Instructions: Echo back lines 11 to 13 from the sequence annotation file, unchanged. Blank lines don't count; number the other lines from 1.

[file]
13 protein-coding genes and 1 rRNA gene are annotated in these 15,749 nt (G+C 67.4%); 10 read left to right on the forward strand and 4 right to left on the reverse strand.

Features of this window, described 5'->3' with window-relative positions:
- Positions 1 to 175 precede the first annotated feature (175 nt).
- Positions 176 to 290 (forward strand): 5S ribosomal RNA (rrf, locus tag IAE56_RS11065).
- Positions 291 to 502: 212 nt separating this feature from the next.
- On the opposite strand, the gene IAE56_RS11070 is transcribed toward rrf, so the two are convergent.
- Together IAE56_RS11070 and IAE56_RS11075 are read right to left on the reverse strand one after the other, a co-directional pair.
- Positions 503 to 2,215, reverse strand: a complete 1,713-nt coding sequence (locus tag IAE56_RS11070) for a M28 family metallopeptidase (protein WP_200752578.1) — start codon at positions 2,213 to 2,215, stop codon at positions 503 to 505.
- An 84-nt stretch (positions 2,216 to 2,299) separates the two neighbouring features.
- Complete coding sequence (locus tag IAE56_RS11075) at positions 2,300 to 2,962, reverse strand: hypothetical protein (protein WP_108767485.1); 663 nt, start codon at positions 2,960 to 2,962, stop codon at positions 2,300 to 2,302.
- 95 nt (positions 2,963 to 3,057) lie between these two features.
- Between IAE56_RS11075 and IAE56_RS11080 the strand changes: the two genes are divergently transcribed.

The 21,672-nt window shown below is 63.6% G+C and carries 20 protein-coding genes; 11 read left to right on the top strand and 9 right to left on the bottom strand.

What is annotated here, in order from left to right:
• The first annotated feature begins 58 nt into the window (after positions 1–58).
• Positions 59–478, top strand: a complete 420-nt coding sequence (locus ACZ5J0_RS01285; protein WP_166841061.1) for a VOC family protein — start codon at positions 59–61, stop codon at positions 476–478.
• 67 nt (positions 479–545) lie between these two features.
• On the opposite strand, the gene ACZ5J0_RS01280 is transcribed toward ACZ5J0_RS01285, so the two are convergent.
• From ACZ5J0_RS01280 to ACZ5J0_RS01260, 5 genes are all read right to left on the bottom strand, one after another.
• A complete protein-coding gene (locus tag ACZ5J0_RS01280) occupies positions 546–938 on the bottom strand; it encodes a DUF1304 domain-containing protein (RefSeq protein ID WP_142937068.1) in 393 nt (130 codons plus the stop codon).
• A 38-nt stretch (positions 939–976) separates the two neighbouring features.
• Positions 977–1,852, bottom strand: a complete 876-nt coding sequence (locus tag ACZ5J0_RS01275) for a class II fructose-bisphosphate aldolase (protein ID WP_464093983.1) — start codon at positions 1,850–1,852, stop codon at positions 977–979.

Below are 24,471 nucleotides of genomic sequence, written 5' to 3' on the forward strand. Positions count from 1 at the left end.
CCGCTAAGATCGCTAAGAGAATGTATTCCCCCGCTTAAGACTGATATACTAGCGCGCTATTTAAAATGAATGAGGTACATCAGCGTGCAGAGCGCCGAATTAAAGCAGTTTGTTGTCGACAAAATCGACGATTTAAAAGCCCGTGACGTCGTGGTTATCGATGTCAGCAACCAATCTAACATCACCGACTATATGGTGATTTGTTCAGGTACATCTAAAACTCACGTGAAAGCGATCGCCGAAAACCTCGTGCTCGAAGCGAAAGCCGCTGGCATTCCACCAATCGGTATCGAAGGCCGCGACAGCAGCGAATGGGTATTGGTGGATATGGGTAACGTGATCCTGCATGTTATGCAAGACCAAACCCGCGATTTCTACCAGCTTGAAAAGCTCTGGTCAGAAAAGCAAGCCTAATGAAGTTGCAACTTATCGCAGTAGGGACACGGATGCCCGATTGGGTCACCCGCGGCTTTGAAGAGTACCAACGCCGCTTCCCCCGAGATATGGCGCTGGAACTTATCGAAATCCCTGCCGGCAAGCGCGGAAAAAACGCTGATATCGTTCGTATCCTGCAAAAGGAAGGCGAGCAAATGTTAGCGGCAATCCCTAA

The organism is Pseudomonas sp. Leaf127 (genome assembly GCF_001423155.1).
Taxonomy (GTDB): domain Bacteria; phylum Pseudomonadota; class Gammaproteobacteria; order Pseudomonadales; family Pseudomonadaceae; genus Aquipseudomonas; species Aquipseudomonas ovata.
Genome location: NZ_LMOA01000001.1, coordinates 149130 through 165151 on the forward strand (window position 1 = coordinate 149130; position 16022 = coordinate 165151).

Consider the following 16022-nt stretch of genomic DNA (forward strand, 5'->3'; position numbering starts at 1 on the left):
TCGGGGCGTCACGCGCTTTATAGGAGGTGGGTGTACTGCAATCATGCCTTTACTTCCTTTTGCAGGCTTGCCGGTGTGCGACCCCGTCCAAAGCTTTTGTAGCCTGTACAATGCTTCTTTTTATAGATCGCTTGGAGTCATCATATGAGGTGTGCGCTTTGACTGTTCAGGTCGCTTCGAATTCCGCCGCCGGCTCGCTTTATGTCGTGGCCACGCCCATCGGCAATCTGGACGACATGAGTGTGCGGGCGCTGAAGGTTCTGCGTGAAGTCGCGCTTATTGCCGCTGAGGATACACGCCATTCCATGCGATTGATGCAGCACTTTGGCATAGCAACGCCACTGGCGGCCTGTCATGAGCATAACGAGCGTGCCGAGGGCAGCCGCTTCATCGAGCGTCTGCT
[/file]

- 95 nt (positions 2,963 to 3,057) lie between these two features.
- Between IAE56_RS11075 and IAE56_RS11080 the strand changes: the two genes are divergently transcribed.

The 21,672-nt window shown below is 63.6% G+C and carries 20 protein-coding genes; 11 read left to right on the top strand and 9 right to left on the bottom strand.